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SoftBank just became one of Apple’s most important suppliers

CEO of the SoftBank Group Masayoshi Son speaks at a new conference in London
Reuters/Neil Hall
Building up those arm muscles.
By Joon Ian Wong
Published Last updated This article is more than 2 years old.

Japan’s SoftBank is bidding to acquire British chip designer ARM Holdings for $32 billion in cash. If it succeeds, it will be the UK’s biggest technology acquisition ever. SoftBank is shelling out a hefty 43% premium for the chip designer, based on its share price before the bid was made. What does it get in return?

For starters, SoftBank just bought a critical part of the world’s computing infrastructure. ARM’s chip designs are in 95% of the world’s smartphones, including Apple’s iPhones. ARM designs have provided the foundation for Apple’s A-series chips, which power its phones and tablets. The company’s asset-light model means it focuses all its efforts on chip design, licensing that intellectual property to others, such as Qualcomm and Samsung, to fabricate the silicon wafers.

It’s a model that has allowed it to stay ahead of the competition, providing customers like Apple with key innovations, including the Secure Enclave, the mini computer on a chip that prevents iPhone data from being hacked. So important is ARM’s design knowhow to Apple that it’s no surprise the iPhone maker has been constantly linked to a buyout of the British firm over the years.

But smartphones are a maturing market. Smartphone shipments were flat, for the first time ever, in the first quarter of 2016, according to research firm IDC. The firm is forecasting growth of 3% in smartphone shipments this year, down sharply from 10% in 2015.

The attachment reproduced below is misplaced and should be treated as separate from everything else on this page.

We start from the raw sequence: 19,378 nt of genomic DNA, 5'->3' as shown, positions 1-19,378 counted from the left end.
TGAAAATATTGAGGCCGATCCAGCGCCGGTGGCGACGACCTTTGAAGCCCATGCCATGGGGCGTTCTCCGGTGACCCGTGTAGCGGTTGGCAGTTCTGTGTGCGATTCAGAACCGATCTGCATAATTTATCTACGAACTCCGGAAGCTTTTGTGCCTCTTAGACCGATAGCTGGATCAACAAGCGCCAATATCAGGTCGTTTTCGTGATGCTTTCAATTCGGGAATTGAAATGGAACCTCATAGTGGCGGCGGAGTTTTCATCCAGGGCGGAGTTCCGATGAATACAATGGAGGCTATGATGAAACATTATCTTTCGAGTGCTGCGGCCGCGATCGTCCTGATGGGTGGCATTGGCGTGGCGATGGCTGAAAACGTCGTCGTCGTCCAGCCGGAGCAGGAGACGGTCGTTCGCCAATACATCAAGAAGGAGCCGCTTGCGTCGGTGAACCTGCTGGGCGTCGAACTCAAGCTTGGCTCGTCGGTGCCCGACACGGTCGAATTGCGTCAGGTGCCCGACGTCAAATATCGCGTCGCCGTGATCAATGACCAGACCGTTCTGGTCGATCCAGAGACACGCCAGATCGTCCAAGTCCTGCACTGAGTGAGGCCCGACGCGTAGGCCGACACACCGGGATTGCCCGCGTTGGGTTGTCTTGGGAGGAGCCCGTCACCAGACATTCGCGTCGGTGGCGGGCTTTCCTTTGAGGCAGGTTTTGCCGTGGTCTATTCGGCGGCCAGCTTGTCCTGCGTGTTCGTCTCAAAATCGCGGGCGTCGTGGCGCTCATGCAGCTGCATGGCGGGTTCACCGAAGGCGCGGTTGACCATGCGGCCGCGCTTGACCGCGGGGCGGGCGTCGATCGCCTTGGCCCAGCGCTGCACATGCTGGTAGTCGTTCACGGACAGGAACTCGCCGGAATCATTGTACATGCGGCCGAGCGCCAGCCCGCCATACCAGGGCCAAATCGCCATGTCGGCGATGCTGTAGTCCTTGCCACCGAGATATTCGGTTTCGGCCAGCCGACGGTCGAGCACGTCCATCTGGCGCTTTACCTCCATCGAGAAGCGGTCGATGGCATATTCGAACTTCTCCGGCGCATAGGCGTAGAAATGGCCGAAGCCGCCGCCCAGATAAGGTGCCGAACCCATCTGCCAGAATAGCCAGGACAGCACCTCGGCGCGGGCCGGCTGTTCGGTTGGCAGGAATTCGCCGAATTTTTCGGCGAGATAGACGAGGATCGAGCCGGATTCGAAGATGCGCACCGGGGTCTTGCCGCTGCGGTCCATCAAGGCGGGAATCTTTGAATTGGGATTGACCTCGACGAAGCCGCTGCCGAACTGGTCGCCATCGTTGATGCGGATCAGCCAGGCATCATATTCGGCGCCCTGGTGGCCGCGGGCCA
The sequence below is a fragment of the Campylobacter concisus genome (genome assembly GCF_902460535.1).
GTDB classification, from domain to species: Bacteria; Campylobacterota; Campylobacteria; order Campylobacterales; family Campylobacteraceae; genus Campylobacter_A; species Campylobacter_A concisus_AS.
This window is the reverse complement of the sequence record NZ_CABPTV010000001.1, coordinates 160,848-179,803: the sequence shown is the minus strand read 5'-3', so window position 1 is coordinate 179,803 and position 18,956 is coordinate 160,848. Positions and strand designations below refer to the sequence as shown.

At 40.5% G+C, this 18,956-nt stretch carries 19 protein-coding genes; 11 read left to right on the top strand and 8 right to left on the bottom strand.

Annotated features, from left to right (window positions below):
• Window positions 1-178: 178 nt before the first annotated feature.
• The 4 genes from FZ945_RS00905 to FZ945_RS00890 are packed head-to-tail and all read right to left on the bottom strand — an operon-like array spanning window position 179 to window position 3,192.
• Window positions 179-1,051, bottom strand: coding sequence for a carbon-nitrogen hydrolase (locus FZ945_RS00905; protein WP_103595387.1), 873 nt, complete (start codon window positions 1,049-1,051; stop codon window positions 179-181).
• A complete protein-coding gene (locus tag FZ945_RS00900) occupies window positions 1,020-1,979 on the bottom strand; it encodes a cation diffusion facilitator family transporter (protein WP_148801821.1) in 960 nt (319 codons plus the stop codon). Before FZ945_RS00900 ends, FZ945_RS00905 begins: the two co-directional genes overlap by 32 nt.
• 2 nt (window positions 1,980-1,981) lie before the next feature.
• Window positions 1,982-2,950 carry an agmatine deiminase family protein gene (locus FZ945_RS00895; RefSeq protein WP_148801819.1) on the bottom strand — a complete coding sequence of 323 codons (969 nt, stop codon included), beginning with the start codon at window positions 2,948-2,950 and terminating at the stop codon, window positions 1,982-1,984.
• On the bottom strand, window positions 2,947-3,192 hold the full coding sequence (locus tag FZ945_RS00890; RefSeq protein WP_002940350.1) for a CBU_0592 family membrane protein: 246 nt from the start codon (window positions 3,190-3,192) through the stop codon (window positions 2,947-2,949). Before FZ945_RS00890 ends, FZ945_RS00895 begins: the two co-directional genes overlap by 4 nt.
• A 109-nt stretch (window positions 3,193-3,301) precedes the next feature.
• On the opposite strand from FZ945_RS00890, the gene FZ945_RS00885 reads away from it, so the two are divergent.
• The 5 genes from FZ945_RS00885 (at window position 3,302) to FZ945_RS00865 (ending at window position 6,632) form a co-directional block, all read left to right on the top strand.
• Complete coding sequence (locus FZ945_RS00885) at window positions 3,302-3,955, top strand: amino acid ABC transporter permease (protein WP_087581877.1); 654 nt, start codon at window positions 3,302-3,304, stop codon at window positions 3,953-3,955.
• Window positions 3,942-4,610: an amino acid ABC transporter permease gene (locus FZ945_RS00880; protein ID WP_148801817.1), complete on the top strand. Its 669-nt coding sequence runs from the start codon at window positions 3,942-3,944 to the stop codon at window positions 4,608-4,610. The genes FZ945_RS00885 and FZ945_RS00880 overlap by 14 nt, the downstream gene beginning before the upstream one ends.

Slowing smartphone growth means ARM, like its competitor Intel and partner Qualcomm, has been searching for new markets elsewhere. The most promising opportunity is the Internet of Things (IoT), in which connected homes, industrial devices, and vehicles will need billions of new chips. Market research firm Gartner reckons that connected devices will grow from 3.8 billion devices in 2014 to more than 20 billion in 2020. That’s a market worth $1.7 trillion in 2020, according to IDC estimates.

ARM spent $350 million to acquire computer vision company Apical two months ago, as part of its IoT investment strategy. Computer-vision capabilities would give ARM a way in to connected cars, where it’s needed to process the stream of data flowing in from radars and cameras, and in home products like security cameras, where it could be used for facial or object recognition, as Nest has done.

SoftBank’s Masayoshi Son has come to a similar conclusion. Having made his fortune in mobile telephony infrastructure, he’s argued that the future will feature hundreds of connected devices per capita. The ARM deal would give Softbank a central position in the world’s mobile computing ecosystem and a front-row seat to the Internet of Things, which the world’s chip-makers hope presents the next great proliferation of processors.

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